Two years ago, just a month before the season, Les Miles made the difficult decision to dismiss superstar player and Heisman finalist Tyrann Mathieu. At the the time, the decision was seen as curious, at best. Sure, Mathieu had served a suspension during the 2011 season for violating the team's substance abuse policy, but other than that? No known indiscretions. A month prior to his dismissal, I wrote a much maligned post about him being difficult to like, which I attempted to make clear was entirely personal opinion:
I do not like Tyrann Mathieu. There, I said it.
I find him hard to root for. That doesn't stop me from rooting for him; I just find it hard to do.
I won't make the mistake of telling anyone how to feel. But for me, I just don't like him. Beside the fact that he's a brilliant football player, why would I?
It had nothing to do with his previous drug-related suspension. I had absolutely zero knowledge of any additional or potential issues. A month later Mathieu was dismissed. Two months after that, he was arrested with three other former LSU players on drug-related charges.
In hindsight, there was a lesson for all of us in this. The fact is, there was more to the story than we realized. The information wasn't publicly available at the time. We were left to wonder what exactly Mathieu did to get booted, when other players, lesser players even, were extended seemingly longer leashes?
Rather, sources close to Jackson and within the Eagles' organization say, it originally was Jackson's off-field behavior that concerned the front office. A bad attitude, an inconsistent work ethic, missed meetings and a lack of chemistry with head coach Chip Kelly were the original reasons for his fall from grace, sources told NJ.com.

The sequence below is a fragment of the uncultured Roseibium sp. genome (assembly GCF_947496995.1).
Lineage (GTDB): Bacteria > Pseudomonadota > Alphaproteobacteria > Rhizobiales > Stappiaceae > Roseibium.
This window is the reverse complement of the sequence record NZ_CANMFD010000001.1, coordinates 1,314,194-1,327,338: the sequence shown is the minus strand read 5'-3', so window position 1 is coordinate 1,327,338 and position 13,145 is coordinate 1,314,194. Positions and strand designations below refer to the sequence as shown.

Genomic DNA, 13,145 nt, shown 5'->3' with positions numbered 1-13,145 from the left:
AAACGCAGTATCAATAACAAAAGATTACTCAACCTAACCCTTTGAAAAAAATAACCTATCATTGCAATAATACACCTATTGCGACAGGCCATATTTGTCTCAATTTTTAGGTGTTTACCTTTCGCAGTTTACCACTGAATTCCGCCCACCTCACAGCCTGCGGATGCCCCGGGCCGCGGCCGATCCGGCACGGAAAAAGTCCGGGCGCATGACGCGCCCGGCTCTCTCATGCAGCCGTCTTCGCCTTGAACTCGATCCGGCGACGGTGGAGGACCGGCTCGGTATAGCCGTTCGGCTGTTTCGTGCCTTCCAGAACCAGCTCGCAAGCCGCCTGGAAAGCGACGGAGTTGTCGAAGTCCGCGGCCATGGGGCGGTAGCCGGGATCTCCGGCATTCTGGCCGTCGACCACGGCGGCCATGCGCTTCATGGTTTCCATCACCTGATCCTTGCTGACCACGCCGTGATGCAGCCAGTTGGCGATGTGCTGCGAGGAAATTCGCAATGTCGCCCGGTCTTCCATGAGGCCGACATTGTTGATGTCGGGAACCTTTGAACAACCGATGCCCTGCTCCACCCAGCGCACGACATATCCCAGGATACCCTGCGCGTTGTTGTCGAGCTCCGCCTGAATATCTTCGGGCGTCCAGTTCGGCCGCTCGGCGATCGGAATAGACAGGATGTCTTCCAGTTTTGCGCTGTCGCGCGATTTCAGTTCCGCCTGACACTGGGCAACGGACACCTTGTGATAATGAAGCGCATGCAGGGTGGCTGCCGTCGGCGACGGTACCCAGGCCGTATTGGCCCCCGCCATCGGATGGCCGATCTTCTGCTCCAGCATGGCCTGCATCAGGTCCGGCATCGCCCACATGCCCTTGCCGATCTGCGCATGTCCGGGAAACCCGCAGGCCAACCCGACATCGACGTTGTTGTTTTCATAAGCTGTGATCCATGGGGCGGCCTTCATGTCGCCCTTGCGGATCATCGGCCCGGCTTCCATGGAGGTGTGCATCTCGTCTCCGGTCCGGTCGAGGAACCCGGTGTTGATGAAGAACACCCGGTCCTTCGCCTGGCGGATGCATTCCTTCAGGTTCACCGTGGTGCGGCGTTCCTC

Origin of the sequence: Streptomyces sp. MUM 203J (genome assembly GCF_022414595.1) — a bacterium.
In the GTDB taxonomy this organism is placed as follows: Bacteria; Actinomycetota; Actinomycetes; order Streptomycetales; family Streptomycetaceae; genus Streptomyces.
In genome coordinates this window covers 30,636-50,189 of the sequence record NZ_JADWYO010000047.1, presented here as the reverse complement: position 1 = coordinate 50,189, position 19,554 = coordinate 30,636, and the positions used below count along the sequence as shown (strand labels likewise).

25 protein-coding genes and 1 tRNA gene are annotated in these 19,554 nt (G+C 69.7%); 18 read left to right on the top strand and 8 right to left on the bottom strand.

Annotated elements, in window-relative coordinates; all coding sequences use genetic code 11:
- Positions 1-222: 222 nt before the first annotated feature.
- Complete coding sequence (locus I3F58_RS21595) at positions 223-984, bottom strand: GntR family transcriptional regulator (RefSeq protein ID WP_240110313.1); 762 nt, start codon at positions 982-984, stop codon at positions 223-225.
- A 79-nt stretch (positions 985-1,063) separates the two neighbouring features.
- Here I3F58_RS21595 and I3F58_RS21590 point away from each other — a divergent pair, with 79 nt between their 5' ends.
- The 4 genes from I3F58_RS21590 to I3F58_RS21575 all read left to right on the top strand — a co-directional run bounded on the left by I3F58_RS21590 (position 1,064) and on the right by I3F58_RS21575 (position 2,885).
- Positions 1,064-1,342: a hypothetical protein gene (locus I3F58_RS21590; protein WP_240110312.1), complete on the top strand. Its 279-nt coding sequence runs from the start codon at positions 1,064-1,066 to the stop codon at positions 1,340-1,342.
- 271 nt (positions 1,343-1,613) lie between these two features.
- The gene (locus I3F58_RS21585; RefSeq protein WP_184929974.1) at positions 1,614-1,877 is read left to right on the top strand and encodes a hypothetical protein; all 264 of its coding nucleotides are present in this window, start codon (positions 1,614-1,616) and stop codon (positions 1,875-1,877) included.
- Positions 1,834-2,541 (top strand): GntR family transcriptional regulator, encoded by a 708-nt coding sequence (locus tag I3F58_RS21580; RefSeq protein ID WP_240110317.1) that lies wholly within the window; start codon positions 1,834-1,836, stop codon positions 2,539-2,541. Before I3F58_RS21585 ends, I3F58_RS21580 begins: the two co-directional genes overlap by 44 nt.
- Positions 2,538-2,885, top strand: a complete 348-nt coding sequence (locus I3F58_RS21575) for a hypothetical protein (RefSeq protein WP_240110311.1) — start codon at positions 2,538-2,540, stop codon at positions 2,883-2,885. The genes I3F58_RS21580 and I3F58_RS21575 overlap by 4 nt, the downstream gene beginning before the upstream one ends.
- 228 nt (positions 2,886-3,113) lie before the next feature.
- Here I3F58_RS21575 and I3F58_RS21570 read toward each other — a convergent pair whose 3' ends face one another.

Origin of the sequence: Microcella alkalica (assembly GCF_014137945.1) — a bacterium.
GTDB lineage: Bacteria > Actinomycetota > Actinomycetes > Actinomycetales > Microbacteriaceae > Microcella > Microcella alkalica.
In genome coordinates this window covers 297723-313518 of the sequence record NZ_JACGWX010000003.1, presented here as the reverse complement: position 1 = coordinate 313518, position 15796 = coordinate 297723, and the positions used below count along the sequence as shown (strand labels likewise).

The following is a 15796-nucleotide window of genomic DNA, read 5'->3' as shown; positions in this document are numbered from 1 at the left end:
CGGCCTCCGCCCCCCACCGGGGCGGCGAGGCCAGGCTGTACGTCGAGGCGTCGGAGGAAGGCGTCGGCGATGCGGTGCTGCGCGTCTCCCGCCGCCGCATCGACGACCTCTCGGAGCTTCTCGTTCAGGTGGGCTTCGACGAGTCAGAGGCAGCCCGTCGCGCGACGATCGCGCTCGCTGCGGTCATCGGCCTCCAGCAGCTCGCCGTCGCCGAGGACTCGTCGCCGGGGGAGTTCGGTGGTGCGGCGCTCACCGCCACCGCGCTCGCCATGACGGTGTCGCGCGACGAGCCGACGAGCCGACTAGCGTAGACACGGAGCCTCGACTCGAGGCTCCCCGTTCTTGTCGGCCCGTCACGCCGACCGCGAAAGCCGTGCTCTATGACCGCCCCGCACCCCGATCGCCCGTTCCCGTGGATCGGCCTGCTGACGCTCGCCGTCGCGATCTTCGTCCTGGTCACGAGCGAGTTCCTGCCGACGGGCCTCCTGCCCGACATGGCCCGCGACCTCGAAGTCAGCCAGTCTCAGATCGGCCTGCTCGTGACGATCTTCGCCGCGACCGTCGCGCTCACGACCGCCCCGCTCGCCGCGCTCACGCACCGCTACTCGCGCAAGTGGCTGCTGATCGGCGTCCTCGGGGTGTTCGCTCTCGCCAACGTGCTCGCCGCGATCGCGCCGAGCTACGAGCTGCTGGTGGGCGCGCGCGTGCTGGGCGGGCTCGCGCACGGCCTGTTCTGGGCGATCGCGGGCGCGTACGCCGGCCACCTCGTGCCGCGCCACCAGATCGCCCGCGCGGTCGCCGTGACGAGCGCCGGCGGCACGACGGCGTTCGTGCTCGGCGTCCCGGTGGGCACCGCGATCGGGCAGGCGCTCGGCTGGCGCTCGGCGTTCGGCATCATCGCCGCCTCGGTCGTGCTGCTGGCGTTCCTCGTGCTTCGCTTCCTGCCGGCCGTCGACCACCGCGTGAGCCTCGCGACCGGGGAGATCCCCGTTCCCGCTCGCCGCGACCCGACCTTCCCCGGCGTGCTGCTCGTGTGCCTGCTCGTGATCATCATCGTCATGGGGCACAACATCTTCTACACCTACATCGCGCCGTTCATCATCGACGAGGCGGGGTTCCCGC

And when the Eagles looked more deeply into why Jackson was missing meetings, they found that his friends were becoming a more powerful -- and negative -- influence in his life.
Jackson promptly and defensively responded, claiming the report to be reckless and irresponsible. It's an interesting saga... to say the least.
During his time in Philadelphia, criticism seemed to follow DeSean, most of which was largely unwarranted. He's a bright, brash and outspoken young man, known for his celebration antics on the field (Note: I was sitting in the very corner of the EZ where he attempted the flip during the HS Army All-American game). Opposing fans grew to despise him, mostly because of the style with which he played. After a couple of solid seasons, he began to publicly express his desire to be adequately compensated for his contributions. He held out for a bit.
After a year of some public bickering, the Eagles paid up, giving him $51 million dollars over five years, nearly two years ago to today. He, and the entire 2012 Eagles, struggled. Fans railed against the contract. Andy Reid was fired. Chip Kelly was hired. Everything seemed righted. There were some murmurings, from the get go, that DeSean may not be "one of Chip's guys." Others fantasized about the possibilities that an offensive guru could do with a player as dynamic and explosive as Jackson. He would go on to deliver the most productive year of his career, nabbing 82 catches for 1,300+ yards and 9 TDs, earning him a Pro Bowl berth. All seemed well.
Except, the murmurings continued to grow. Beat writers speculated of a possible trade of Jackson. Fans backlashed, acting as if such talk was offseason slow news day fodder. Still the rumors persisted. Those with sources insisted it had at least been discussed in the halls of Eagles headquarters.